I have been meaning to read Thomas Hardy for ages so when Danielle proposed we read Far From the Madding Crowd together it was easy to say yes. I was expecting a very depressing book because that’s my impression of Hardy, but I apparently managed to read his least depressing story. In fact, as I mentioned when I began the book, it was actually full of humor. The humor fades out to occasional as the book progresses and the farmhands are always the ones who provide it, which ends up coming across as mocking the uneducated worker at times.
The story is about Bathsheba, a young, pretty and clever woman whom Gabriel Oak declares vain upon first meeting her. Bathsheba ends up inheriting her uncle’s farm and instead of hiring someone to take care of it for her, decides to do it herself. It is a brave move on her part since women aren’t supposed to have a head for farming or business, but she holds her own and even does better than many. Unfortunately it is subtly hinted that part of her success comes from the use of her feminine charms to disarm the men and confuse them into paying her more for her grain.
Bathsheba’s strength is also further undermined by the steady Gabriel Oak who, unbeknownst to Bathsheba, performs many of the duties the hired overseer would do if Bathsheba had decided to have one. Oak begins the book as his own farmer, just starting out with his own sheep, an undertaking he has scrimped and saved for and invested everything in. All is going well until he decides to get a new dog to help his ageing dog herd the sheep. Only the new dog takes too well to his sheep herding training and manages to herd the entire flock of sheep off a cliff! I know I am not supposed to find this funny but it makes me laugh every time I think about it. Gabriel is ruined and ends up working as the shepherd for Bathsheba on her farm. Oh, and Oak loves Bathsheba and when he was still a farmer had asked if he could court her and she turned him down with “You’re a nice man and all but I’m not interested in marrying so can we just be friends?”
Bathsheba’s farming neighbor is Mr. Boldwood who is, as his name suggests both wooden and bold. First we get the wood. A prosperous farmer, he is the most eligible bachelor around but in spite of all the ladies trying to catch him he is just not interested. His inability to be swayed by flirtation provokes Bathsheba to send him a Valentine card as a joke. But the joke backfires as the wooden man suddenly is swept away by love and becomes bold to the point of harassment. Bathsheba does not love him though and when finally pressed, tells him so, even says she suspects she would never love him. She apologizes repeatedly for her bad joke but Boldwood refuses to leave the woman alone so certain is he that she will eventually love him back.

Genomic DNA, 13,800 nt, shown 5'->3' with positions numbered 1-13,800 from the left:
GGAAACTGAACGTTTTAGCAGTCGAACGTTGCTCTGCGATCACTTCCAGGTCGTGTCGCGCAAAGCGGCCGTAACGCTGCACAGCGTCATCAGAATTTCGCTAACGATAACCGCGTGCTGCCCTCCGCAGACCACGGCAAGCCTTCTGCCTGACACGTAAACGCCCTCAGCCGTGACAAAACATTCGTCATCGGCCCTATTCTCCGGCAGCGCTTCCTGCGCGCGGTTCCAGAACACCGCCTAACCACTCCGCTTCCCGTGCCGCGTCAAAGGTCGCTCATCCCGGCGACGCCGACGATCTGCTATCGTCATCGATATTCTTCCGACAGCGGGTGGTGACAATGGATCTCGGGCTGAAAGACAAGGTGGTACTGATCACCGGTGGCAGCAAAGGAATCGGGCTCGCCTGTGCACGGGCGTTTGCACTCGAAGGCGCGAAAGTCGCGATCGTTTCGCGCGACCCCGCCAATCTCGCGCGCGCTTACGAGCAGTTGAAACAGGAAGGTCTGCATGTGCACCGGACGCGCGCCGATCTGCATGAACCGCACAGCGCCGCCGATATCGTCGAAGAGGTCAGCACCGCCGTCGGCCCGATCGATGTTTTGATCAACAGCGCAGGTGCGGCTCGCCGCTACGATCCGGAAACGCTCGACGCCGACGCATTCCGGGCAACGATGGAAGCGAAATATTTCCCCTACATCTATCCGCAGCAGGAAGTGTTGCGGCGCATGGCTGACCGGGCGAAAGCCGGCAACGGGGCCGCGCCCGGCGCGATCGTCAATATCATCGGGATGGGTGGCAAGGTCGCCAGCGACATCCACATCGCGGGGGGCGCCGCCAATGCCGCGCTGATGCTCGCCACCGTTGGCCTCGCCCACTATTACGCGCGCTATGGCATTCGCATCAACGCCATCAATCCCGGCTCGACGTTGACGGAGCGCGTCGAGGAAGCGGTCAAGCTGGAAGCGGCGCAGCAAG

When the dashing Sergeant Troy meets Bathsheba one evening as she is walking around her farm checking on things before retiring for the night, he is immediately charmed. Troy catches his spur in Bathsheba’s dress which forces many minutes of inappropriate closeness while Troy bumblingly (on purpose) disentangles himself. Troy is actually in love with another woman with plans to marry her, but is so taken up with the challenge of making Bathsheba love him that he abandons poor Fanny Robin to an ultimately sad end. Bathsheba falls hard for Troy just like boldwood fell for her. Troy’s flirtation is relentless and he is all things charming and irresistible given that her other prospects were Oak and Boldwood. The pair marry which causes Boldwood to slip into a depression so deep he begins neglecting his farm and losing money.
Bathsheba starts losing money too because it turns out Troy is not what he represented himself to be and takes distinct pleasure in neglecting his new duties as head of farm and instead going to the racetrack to lose Bathsheba’s money. If this isn’t soapy enough for you, the suds increase when Troy runs away, goes skinny dipping in the ocean, gets caught in a ripetide and rescued just in time by some men in a boat at which point he decides to ship out with them. But someone from the neighborhood saw Troy being pulled out to sea and missed the rescue. Of course no body is found. Nonetheless, Boldwood is back on harassment duty and forces Bathsheba into to agreeing to marry him after seven years when Troy can be legally declared dead.
The years fly by but as the seven year date approaches and Boldwood is readying to swoop in for the win, well, you will just have to read the book yourself to find out. It’s very Days of Our Lives. But the book can’t end without Bathsheba being married because a woman on her own is not allowable.
Throughout the book Hardy makes comments and observations about marriage and relations between men and women. His culminating statement comes down to this:
Far From the Madding Crowd was an early novel, published the same year Hardy married his first wife with whom he was passionately in love. The pair eventually became estranged and two years after her death in 1912, Hardy married his secretary who was 39 years his junior. So I’m not sure one would want to take any kind of relationship advice from him. I have to admit though, the man really knew how to rock a mustache.
This good-fellowship—camaraderie—usually occurring through similarity of pursuits, is unfortunately seldom superadded to love between the sexes, because men and women associate, not in their labours, but in their pleasures merely. Where, however, happy circumstance permits its development, the compounded feeling proves itself to be the only love which is strong as death—that love which many waters cannot quench, nor the floods drown, beside which the passion usually called by the name is evanescent as steam.
Do pop over to A Work in Progress for Danielle’s thoughts about the book.